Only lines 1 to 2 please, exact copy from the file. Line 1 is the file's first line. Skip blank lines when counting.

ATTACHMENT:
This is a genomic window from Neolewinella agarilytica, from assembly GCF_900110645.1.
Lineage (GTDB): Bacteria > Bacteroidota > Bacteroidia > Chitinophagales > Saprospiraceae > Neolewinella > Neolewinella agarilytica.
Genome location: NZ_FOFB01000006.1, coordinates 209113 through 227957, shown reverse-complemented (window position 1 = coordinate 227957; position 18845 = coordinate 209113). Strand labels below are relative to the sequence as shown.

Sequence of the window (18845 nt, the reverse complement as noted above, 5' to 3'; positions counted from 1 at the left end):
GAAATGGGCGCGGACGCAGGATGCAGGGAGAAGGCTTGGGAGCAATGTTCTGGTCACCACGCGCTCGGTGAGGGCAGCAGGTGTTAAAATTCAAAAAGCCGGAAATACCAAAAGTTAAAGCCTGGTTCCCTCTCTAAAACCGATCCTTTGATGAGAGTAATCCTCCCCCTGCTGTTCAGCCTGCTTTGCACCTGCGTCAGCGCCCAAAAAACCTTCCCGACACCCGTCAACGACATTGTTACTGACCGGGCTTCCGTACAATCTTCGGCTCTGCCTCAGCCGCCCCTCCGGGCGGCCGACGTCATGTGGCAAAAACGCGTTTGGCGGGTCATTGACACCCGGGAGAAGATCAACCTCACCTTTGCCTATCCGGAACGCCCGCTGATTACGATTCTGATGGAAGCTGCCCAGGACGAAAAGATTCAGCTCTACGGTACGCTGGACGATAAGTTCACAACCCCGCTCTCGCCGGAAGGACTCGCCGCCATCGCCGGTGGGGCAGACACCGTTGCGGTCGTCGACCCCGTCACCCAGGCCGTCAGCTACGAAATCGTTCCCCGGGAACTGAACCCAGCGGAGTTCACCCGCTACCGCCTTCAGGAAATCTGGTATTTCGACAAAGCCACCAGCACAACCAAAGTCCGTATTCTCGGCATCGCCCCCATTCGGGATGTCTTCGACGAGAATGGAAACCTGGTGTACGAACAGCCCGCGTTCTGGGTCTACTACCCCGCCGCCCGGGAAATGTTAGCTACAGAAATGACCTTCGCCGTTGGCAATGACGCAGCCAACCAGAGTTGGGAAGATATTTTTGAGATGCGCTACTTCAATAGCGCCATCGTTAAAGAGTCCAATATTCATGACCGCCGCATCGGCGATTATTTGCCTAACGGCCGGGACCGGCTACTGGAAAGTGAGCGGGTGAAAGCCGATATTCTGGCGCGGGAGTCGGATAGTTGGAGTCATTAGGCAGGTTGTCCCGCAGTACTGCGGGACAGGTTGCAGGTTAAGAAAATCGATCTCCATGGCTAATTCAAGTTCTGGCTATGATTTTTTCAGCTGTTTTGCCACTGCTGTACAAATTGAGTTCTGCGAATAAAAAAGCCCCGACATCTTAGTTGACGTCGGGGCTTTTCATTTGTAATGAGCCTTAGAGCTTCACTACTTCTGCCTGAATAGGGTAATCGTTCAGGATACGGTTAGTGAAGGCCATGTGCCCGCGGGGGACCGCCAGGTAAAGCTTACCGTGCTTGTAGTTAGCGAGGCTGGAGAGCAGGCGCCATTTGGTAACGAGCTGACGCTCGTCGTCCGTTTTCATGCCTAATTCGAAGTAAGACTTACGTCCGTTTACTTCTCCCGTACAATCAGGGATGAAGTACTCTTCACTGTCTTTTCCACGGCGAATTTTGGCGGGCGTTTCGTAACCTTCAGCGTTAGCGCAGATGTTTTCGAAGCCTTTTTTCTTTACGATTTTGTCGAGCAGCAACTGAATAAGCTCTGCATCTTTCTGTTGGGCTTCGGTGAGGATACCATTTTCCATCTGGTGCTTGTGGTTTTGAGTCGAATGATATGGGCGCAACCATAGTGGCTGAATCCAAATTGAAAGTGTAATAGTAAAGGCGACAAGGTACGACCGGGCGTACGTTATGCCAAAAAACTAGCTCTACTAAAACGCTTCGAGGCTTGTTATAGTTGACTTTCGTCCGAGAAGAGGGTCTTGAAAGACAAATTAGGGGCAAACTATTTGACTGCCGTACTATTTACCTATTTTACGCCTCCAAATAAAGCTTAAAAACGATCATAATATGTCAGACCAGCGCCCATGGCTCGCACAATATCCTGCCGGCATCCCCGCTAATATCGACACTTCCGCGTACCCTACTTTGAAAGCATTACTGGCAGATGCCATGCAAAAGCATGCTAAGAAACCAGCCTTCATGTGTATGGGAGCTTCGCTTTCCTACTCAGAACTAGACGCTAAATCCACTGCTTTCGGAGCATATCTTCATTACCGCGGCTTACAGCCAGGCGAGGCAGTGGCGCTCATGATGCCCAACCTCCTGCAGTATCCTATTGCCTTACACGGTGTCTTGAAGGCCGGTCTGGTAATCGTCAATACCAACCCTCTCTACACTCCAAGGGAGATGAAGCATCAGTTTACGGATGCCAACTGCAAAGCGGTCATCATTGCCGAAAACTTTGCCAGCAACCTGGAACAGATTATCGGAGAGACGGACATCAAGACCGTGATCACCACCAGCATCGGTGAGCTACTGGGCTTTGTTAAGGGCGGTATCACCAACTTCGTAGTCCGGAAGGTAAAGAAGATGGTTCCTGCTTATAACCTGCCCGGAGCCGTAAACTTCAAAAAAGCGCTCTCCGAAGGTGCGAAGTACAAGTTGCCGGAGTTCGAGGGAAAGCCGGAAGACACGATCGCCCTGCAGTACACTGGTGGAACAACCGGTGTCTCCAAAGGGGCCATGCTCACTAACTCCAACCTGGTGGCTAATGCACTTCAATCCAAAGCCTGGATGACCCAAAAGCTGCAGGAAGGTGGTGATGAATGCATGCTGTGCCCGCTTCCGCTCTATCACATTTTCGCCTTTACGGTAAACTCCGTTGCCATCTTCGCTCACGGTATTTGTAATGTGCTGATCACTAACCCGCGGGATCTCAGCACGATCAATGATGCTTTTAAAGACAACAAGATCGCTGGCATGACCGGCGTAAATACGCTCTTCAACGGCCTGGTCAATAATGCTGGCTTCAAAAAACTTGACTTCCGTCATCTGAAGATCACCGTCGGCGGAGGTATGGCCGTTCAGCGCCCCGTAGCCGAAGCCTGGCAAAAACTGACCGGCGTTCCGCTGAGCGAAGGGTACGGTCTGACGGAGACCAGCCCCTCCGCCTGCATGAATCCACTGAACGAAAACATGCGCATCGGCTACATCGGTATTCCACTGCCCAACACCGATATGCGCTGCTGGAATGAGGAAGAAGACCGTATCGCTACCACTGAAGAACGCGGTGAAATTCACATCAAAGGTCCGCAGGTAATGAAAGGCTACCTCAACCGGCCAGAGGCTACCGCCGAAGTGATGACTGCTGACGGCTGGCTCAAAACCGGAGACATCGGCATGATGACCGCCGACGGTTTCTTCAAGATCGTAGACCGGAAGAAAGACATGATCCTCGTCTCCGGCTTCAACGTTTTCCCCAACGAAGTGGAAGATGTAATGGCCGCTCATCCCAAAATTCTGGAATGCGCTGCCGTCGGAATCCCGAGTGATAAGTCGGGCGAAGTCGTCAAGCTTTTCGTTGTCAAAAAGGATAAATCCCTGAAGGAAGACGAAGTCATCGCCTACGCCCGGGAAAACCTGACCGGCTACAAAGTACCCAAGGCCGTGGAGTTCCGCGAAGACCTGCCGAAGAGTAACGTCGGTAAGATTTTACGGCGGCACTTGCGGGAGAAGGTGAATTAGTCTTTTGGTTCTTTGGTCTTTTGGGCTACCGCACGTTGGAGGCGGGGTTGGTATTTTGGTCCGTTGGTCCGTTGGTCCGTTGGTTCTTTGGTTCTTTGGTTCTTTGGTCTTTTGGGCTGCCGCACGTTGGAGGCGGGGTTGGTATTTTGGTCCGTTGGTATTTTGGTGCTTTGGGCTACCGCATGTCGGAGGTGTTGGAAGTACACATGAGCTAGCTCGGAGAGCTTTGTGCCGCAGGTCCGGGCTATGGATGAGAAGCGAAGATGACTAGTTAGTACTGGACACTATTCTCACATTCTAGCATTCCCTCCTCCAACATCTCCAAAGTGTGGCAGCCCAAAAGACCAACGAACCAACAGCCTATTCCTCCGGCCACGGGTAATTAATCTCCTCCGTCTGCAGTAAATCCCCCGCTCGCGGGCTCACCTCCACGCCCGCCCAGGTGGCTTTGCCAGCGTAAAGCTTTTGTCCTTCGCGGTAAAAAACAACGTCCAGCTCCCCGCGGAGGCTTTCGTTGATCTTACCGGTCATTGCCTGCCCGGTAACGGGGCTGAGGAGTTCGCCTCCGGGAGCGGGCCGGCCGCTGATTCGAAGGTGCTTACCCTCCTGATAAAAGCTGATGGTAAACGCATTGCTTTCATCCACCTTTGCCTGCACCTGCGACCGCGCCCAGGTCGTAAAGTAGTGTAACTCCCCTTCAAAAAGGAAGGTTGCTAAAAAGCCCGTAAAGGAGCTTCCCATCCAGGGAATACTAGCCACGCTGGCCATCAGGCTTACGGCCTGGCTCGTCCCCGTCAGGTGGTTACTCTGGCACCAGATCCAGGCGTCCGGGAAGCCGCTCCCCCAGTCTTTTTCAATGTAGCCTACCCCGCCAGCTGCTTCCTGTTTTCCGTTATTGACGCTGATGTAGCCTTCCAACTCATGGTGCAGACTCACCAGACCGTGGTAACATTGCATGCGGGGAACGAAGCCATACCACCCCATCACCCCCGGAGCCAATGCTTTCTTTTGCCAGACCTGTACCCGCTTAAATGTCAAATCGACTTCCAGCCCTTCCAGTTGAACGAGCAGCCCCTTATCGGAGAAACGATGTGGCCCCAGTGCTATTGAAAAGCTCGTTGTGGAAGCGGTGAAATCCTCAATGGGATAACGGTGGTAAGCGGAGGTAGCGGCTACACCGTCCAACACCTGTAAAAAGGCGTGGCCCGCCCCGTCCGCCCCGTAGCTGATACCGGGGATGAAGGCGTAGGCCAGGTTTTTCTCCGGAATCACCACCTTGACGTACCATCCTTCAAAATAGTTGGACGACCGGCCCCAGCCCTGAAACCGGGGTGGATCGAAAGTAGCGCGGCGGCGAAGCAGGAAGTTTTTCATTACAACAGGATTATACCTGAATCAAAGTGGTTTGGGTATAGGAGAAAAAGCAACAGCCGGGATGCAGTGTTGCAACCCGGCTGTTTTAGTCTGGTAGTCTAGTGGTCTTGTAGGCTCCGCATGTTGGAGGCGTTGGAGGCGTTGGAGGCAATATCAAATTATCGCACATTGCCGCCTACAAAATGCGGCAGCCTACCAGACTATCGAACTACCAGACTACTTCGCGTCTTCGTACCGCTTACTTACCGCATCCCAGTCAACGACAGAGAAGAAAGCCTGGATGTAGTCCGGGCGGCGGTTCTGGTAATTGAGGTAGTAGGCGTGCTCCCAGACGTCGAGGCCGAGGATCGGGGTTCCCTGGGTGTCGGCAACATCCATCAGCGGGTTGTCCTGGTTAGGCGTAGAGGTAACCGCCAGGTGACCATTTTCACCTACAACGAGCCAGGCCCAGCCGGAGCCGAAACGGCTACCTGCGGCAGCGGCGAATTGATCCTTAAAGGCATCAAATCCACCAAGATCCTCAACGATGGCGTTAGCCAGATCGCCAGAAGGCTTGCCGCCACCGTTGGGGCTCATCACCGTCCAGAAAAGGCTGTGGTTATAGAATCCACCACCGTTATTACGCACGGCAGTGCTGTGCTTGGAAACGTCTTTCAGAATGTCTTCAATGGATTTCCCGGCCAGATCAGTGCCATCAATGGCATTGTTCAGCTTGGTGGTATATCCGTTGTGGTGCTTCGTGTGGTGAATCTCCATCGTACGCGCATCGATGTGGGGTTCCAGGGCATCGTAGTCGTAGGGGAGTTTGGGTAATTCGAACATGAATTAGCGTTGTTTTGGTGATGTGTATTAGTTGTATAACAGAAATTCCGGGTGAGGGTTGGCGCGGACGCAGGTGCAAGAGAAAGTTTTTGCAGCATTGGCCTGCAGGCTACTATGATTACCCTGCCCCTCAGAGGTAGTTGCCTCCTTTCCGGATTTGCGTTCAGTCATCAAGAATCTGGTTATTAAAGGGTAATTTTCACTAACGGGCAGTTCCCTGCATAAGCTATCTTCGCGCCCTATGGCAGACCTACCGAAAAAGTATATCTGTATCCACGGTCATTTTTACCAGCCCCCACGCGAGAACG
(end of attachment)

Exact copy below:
This is a genomic window from Neolewinella agarilytica, from assembly GCF_900110645.1.
Lineage (GTDB): Bacteria > Bacteroidota > Bacteroidia > Chitinophagales > Saprospiraceae > Neolewinella > Neolewinella agarilytica.